In this guest post by Shawn Regan, a research fellow and the director of publications at the Property and Environment Research Center (PERC) in Bozeman, Montana, looks at the fact that to acquire rights to natural resources in the West, you must use the resource. This is an obvious barrier to many would-be environmentalist bidders.
Search Results for: property rights
Trump’s ESA Changes: A Good Start
Environmentalists’ knee-jerk reactions to the Trump administration’s regulatory changes under the 1973 Endangered Species Act (ESA) were as predictable as they were misguided. Environmentalists claimed the changes violate the law and gut protections—leaving vulnerable species otherwise on the road to recovery at risk of annihilation.
Sadly, the mainstream media, which seems to treat as revealed truth every study, press release, pronouncement, and tweet from environmentalists, especially if it’s critical of the Trump administration, parroted these claims.
Based on environmentalists’ and the press’s reactions, you would think the ESA had a glowing track record of success in bringing species back from the brink of extinction, but nothing could be further from the truth. Actually, the ESA has been a costly fiasco.
John A. Baden is founder and chairman of the Foundation for Research on Economics and the Environment (FREE), located in Bozeman, Montana. Baden, who received his Ph.D. in political science from Indiana University in 1969, was a leader in developing the New Resource Economics, an incentive-based approach to environmental and natural resource management. He has…
Are Conservation Leases the Key to Resolving Competing Demands on Public Lands?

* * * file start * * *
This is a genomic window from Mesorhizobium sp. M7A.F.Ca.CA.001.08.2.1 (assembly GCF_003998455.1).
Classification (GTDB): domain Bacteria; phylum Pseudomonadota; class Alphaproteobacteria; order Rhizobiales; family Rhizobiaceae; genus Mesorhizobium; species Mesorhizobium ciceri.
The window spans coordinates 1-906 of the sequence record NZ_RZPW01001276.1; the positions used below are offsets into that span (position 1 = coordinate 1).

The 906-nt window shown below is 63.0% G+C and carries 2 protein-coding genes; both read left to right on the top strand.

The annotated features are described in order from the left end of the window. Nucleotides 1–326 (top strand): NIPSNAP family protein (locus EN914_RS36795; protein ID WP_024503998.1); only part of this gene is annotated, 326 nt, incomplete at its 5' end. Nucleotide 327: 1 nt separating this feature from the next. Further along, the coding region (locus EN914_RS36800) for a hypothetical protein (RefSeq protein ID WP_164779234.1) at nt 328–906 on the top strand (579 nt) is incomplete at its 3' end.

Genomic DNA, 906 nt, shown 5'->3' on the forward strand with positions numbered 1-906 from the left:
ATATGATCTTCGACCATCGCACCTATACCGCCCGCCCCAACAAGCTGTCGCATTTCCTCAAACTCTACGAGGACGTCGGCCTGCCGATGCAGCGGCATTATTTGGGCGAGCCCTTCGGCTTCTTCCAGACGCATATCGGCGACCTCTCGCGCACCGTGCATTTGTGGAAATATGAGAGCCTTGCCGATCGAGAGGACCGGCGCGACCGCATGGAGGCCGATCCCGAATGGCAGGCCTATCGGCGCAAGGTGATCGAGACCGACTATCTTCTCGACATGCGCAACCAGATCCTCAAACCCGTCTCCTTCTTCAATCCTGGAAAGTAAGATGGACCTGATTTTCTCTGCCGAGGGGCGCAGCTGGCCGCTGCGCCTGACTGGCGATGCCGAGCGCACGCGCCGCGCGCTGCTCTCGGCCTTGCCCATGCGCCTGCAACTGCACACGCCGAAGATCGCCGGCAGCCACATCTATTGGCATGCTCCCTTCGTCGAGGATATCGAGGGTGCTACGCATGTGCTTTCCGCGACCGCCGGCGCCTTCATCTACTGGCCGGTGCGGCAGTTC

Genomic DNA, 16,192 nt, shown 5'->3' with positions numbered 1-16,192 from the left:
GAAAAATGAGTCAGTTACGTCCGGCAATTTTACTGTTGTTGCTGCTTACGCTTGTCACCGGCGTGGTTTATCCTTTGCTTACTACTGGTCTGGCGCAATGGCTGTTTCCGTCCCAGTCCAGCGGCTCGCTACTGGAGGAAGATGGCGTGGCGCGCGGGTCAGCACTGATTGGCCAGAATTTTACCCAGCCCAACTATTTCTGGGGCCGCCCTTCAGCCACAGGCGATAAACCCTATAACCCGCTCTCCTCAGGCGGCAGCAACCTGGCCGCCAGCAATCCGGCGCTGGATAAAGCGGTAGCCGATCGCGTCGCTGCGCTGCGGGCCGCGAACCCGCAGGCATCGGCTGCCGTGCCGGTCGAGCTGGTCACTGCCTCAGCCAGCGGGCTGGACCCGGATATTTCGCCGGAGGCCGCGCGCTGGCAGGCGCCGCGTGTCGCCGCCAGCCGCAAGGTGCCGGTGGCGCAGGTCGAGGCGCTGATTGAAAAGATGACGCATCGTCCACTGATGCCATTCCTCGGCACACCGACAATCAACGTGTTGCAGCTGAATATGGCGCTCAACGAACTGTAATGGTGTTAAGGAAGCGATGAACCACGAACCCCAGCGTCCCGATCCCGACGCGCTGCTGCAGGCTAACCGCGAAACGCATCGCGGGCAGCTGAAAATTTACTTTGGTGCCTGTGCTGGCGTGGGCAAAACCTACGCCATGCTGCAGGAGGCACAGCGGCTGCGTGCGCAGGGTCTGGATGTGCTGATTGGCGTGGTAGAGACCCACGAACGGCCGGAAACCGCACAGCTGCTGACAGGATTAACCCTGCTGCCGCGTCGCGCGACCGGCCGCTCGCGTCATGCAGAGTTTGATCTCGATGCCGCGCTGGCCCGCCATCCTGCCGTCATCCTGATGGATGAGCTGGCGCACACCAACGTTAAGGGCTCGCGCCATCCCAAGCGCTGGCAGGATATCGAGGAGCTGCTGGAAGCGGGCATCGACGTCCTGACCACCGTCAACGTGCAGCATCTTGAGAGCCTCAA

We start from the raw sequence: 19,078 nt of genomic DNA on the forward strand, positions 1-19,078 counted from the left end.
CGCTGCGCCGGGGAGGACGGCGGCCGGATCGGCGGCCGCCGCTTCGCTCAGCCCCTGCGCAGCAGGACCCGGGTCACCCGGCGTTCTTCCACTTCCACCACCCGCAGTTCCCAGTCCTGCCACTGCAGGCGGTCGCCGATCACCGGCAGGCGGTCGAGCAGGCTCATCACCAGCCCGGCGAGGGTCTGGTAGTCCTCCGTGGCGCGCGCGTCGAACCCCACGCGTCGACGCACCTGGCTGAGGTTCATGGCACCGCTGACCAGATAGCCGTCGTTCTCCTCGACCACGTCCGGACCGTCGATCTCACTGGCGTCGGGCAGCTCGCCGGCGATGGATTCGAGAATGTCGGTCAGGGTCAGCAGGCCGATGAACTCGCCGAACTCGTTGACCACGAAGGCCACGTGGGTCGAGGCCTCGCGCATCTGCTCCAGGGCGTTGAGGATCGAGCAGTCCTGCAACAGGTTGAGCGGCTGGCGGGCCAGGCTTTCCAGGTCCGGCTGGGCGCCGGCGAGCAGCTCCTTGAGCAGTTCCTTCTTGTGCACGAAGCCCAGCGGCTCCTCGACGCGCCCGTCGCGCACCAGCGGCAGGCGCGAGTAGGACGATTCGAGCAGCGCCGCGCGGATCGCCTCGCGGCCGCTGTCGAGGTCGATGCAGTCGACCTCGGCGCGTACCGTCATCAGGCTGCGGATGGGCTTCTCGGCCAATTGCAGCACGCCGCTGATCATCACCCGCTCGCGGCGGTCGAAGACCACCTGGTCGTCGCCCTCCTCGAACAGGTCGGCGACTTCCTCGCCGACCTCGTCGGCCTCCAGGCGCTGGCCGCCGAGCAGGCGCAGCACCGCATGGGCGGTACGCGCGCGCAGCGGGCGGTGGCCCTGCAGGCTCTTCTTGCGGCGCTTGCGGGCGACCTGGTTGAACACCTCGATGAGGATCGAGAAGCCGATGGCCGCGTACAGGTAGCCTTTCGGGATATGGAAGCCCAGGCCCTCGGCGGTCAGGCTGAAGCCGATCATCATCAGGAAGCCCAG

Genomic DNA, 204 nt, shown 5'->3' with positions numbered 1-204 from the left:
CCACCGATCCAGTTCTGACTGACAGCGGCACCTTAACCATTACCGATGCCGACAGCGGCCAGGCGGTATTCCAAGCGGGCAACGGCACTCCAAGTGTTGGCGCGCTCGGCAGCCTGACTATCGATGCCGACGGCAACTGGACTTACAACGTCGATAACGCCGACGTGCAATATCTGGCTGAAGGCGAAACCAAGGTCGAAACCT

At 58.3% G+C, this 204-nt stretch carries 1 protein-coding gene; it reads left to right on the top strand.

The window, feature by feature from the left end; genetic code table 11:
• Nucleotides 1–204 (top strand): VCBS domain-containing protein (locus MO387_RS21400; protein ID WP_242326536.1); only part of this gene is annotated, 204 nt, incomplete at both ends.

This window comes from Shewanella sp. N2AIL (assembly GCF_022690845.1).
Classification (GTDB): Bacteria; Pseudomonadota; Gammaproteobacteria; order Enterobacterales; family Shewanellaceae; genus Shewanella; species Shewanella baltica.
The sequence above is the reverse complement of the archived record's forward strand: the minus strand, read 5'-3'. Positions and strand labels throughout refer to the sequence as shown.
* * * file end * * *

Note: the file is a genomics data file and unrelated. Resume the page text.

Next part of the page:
This guest post by Shawn Regan is a substantive analysis of the recent proposal by the Interior Department’s Bureau of Land Management to allow leasing of public land for conservation purposes. Regan is vice president of research at the Property and Environment Research Center (PERC) in Bozeman, Mont.
Most conservation issues involve balancing competing uses of natural resources. Should a parcel of land be developed for energy production, harvested for timber, grazed by livestock, managed as wildlife habitat, or set aside as open space? In a world of scarce resources, the main question is: How do people best resolve these competing demands?
The Water Problem in the West Is Not Just Drought, It’s Policy
Western water policies going back to 1922 are making it difficult or impossible to deal with drought in California, Arizona, and Nevada, says Shawn Regan, writing in National Review (behind a paywall). Regan is vice president of research at PERC (the Property and Environment Research Center). To begin with, says Regan, the Colorado River Compact…
No More “Use It or Lose It” in Utah?
The Utah state legislature has passed a law that would bring a bit of free market environmentalism to the state by expanding the right to trade water to protect the Great Salt Lake. Writes Saige Miller for the Salt Lake Tribune: “If the governor signs HB33, the Utah Division of Forestry, Fire and State Lands…